11:47 PM: Gore took Washington but Arkansas (Bill Clinton's home state) went to Bush. The Florida vote-counting was again updated. At one point the two candidates were tied with 242 electoral votes each, emphasizing the importance of Florida, which held 25 votes in a winner-take-all scenario.
Wednesday, November 8

1:50 AM: 95 percent of Florida votes had been counted, and Bush led by 38,000 votes.

1:55 AM:
96 percent of Florida votes counted had been counted, and Bush led by just under 30,000 votes.
1:50: 95% of Florida vote counted
tvicon 1:50: 95% of Florida vote counted
1:55: 96% of Florida vote countedtvicon 1:55: 96% of Florida vote counted
2:18: Bush declared winner in Florida & President-Electtvicon 2:18: Bush declared winner in Florida & President-Elect
2:18 AM: The Television networks again declared a winner in Florida but this time it was Bush. They quickly transitioned into declaring Governor George W. Bush the President-Elect of the United States.

2:30 AM: With the networks declaring the election over, Vice President Gore called Governor Bush to concede the election and to congratulate him on the win. This was not known in the media until later in the morning.

3:00 AM: Gore left his hotel in Nashville, Tennessee, in a motorcade headed to War Memorial Plaza, where he was planning to address his supporters and publicly concede. As the ballot counting continued, Bush's lead in Florida suddenly dropped significantly. Counties with large populations
tended to be Democrat strong-holds, and because of the large number of votes and the likelihood that they would have older voting technology, they were among the last parts of the state to report vote totals.
3:10 AM: With 99 percent of Florida's votes counted, Bush's lead was down to just 11,000 votes.

3:15 AM: Gore's advisers called the Vice President, now enroute to the rally, to tell him that Bush's lead in Florida had diminished dramatically.

3:24 AM: Networks reported that the Vice President called Governor Bush to concede at 2:30 AM.
Gore Election Night Pass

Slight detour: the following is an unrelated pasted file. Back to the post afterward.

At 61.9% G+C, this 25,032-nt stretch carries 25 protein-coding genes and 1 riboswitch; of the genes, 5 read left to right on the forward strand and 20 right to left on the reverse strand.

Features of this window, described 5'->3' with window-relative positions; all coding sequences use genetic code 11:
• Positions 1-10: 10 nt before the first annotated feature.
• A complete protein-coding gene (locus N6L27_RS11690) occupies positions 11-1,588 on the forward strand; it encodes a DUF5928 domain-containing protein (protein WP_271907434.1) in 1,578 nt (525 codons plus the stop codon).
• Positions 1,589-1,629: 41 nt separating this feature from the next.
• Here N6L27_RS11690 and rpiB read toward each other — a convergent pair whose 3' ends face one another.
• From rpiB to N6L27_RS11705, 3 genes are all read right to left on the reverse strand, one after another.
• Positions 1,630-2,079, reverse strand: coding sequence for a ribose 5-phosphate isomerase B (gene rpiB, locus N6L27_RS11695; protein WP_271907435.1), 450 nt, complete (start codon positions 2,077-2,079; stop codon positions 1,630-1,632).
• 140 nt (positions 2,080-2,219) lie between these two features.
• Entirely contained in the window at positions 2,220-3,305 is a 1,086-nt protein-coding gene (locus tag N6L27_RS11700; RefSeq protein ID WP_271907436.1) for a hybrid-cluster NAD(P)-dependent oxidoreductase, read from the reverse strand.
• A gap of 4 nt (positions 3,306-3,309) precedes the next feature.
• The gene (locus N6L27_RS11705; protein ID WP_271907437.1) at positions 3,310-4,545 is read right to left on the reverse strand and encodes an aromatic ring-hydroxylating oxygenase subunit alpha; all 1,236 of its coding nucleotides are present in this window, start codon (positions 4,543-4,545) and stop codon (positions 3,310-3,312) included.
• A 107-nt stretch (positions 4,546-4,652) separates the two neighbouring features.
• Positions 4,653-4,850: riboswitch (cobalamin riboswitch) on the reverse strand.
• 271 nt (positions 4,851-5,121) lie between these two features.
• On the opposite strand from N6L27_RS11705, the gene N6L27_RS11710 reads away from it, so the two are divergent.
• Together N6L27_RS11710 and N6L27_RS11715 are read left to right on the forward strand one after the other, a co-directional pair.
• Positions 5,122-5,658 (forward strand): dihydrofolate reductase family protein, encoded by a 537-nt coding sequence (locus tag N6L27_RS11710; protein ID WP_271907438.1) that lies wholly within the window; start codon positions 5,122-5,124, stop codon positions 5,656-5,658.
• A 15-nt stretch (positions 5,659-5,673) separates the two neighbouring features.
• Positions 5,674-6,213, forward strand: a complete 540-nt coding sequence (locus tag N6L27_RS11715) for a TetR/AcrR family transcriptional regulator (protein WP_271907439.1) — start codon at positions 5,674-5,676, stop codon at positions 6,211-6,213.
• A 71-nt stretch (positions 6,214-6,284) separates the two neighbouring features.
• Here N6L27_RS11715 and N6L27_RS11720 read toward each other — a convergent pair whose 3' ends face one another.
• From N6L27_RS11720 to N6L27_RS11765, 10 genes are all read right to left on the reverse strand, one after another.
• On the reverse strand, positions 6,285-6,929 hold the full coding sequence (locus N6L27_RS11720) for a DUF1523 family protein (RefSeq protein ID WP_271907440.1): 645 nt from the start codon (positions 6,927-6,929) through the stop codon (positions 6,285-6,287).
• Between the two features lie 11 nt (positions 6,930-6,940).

Gore Election Night Pass
3:15: 99% of Florida vote counted
tvicon 3:15: 99% of Florida vote counted
3:24: Networks report Gore concessiontvicon 3:24: Networks report Gore concession
3:26 AM: Bush lead now 629 votes
tvicon 3:26 AM: Bush lead in FL now 629 votes
3:26 AM: Dan Rather reported that the Florida Secretary of State's website showed that Bush's lead in Florida was down to just 629 votes.

3:30 AM: Gore called Bush again, this time to recant his concession. According to later reports, Bush didn't take this very well, and Gore was heard to reply, "well you don't have to get snippy!" With the concession speech cancelled, Gore's motorcade turned around. He returned to the hotel without addressing the rally crowd.

3:45 AM: News networks announced that Al Gore had retracted his concession.

4:04 AM: Bill Daly addressed the Gore supporters at the rally in Nashville and announced that it wasn't over yet. The networks flip-flopped again, this time saying Bush might not have won after all.

4:25 AM: Don Evans addressed the Bush supporters at the rally in Austin. He expressed confidence that the nation has elected George W. Bush the next president of the United States.

Bush Rally Pass
Bush Rally Pass
404: Bill Daly addresses Gore supporters
tvicon 4:04: Bill Daly addresses Gore supporters
4:25: Don Evans addresses Bush supporters
tvicon 4:25: Don Evans addresses Bush supporters
4:34: Florida Attorney General on automatic recount
tvicon4:34: Florida Attorney General on automatic recount
4:40: Jonathan Alter predicts that the election will be settled via lawsuits
tvicon 4:40: Jonathan Alter predicts that the election will be settled via lawsuits
4:55: Early edition newspapers get it wrong
tvicon 4:55: Early edition newspapers get it wrong
4:34 AM: Florida's Attorney General, Bob Butterworth, confirmed that Florida law would require an automatic machine recount. He also confirmed that there had been many reports of voter irregularities in his state, especially in Palm Beach County. This controversy was over the design of the ballot, called a "butterfly ballot".

4:40 AM: Jonathan Alter predicted lawsuits.

4:55 AM: As the evening's coverage (now extended deep into the early morning hours) winded down, Fox News reported on how some newspapers had gone to print after the networks had called the election for Bush.